="http://www.w3.org/2000/svg" viewBox="0 0 512 512">

31 Key Terms of Sensation & Perception

absolute threshold
minimum amount of stimulus energy that must be present for the stimulus to be detected 50% of the time
afterimage
continuation of a visual sensation after removal of the stimulus
amplitude
height of a wave
basilar membrane
thin strip of tissue within the cochlea that contains the hair cells which serve as the sensory receptors for the auditory system
binaural cue
two-eared cue to localize sound
binocular cue
cue that relies on the use of both eyes
binocular disparity
slightly different view of the world that each eye receives
blind spot
point where we cannot respond to visual information in that portion of the visual field
bottom-up processing
system in which perceptions are built from sensory input
closure
organizing our perceptions into complete objects rather than as a series of parts
cochlea
fluid-filled, snail-shaped structure that contains the sensory receptor cells of the auditory system
cochlear implant
electronic device that consists of a microphone, a speech processor, and an electrode array to directly stimulate the auditory nerve to transmit information to the brain
conductive hearing loss
failure in the vibration of the eardrum and/or movement of the ossicles
cone
specialized photoreceptor that works best in bright light conditions and detects colour
congenital deafness
deafness from birth
congenital insensitivity to pain (congenital analgesia)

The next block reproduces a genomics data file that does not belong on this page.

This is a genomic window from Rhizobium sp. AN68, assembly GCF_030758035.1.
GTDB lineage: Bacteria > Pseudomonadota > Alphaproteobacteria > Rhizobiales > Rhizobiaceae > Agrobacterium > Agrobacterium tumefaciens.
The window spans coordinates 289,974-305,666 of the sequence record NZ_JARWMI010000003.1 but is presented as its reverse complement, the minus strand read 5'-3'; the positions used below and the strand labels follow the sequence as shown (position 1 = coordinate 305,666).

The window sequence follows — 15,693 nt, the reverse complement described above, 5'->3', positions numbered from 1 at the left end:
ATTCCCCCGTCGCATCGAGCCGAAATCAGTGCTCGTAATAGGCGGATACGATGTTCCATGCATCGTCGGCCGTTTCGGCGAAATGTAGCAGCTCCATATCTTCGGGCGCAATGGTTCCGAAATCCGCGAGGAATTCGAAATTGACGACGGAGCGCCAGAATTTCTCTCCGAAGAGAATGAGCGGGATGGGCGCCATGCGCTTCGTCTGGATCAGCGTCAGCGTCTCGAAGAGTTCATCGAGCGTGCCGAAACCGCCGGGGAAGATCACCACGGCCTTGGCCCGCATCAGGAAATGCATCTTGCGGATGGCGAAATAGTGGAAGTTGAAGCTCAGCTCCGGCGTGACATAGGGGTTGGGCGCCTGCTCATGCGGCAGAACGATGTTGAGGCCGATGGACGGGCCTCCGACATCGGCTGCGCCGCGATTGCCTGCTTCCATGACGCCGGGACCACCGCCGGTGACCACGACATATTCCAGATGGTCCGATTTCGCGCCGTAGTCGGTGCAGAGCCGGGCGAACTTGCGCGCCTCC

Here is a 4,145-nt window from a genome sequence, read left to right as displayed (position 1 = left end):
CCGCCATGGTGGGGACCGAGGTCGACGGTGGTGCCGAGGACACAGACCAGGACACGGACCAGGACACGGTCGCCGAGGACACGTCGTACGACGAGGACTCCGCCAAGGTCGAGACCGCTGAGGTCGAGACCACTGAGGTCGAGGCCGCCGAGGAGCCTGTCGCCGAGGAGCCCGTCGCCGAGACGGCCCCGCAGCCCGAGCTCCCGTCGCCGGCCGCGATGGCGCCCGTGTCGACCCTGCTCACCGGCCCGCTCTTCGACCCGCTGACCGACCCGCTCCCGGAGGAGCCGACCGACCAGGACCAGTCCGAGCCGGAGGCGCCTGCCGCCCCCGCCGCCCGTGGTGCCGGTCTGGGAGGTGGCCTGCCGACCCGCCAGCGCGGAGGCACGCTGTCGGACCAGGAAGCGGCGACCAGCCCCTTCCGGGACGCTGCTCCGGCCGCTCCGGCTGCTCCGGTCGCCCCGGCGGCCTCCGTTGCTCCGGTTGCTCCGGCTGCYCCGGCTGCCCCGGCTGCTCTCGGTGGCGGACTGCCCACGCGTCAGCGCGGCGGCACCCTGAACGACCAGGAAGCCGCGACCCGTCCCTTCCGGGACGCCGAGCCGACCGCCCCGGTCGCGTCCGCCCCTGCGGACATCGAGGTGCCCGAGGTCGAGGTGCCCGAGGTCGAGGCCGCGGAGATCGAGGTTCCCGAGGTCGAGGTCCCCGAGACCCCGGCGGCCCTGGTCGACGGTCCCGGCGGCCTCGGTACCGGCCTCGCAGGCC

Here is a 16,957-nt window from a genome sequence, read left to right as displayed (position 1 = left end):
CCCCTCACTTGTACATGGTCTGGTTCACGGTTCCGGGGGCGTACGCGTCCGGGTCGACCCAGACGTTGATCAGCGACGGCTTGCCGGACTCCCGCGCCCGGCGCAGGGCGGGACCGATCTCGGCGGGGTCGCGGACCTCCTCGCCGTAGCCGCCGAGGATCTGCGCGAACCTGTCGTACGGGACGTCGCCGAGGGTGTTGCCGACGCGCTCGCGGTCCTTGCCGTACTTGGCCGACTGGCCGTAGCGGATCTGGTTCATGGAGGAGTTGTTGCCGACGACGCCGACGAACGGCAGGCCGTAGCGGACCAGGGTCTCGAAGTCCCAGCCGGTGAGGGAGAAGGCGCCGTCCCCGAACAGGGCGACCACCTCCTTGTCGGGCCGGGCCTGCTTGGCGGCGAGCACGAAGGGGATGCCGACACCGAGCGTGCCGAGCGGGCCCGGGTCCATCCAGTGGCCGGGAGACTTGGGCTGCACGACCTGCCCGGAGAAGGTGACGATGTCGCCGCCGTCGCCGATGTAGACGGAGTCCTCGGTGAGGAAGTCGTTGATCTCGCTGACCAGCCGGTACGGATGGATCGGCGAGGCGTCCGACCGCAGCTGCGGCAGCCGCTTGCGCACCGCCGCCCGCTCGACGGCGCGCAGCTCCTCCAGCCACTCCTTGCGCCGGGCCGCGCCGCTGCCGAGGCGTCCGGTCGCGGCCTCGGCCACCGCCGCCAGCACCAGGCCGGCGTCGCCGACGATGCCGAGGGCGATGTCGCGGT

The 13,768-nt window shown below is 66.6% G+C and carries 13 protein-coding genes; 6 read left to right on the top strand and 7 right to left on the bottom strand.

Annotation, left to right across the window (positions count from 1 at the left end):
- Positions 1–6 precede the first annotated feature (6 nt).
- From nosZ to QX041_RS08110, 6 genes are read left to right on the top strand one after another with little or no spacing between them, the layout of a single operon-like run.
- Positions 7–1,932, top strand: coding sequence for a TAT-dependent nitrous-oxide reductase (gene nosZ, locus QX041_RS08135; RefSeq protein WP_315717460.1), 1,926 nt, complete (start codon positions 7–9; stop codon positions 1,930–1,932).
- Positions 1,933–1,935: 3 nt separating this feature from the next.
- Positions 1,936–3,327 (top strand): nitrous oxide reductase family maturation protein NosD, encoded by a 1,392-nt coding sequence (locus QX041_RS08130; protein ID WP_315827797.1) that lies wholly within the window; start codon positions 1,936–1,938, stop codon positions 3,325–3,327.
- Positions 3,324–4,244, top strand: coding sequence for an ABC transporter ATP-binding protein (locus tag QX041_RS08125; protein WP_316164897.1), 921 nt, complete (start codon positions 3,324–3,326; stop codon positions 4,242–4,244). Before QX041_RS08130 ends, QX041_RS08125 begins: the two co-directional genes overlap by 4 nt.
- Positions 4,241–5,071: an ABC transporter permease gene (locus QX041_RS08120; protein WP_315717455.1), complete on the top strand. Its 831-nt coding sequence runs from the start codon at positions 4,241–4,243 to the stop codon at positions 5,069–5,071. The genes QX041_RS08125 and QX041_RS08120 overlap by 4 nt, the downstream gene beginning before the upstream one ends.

genetic disorder that results in the inability to experience pain
cornea
transparent covering over the eye
deafness
partial or complete inability to hear
decibel (dB)
logarithmic unit of sound intensity
depth perception
ability to perceive depth
electromagnetic spectrum
all the electromagnetic radiation that occurs in our environment
figure-ground relationship
segmenting our visual world into figure and ground
fovea
small indentation in the retina that contains cones
frequency
number of waves that pass a given point in a given time period
Gestalt psychology
field of psychology based on the idea that the whole is different from the sum of its parts
good continuation
(also, continuity) we are more likely to perceive continuous, smooth flowing lines rather than jagged, broken lines
hair cell
auditory receptor cell of the inner ear
hertz (Hz)
cycles per second; measure of frequency
inattentional blindness
failure to notice something that is completely visible because of a lack of attention
incus
middle ear ossicle; also known as the anvil
inflammatory pain
signal that some type of tissue damage has occurred
interaural level difference
sound coming from one side of the body is more intense at the closest ear because of the attenuation of the sound wave as it passes through the head
interaural timing difference
small difference in the time at which a given sound wave arrives at each ear
iris
coloured portion of the eye
just noticeable difference
difference in stimuli required to detect a difference between the stimuli
kinaesthesia
perception of the body’s movement through space
lens
curved, transparent structure that provides additional focus for light entering the eye
linear perspective
perceive depth in an image when two parallel lines seem to converge
malleus
middle ear ossicle; also known as the hammer
Meissner’s corpuscle
touch receptor that responds to pressure and lower frequency vibrations
Ménière’s disease
results in a degeneration of inner ear structures that can lead to hearing loss, tinnitus, vertigo, and an increase in pressure within the inner ear
Merkel’s disk
touch receptor that responds to light touch
monaural cue
one-eared cue to localize sound
monocular cue
cue that requires only one eye
neuropathic pain
pain from damage to neurones of either the peripheral or central nervous system
nociception
sensory signal indicating potential harm and maybe pain
olfactory bulb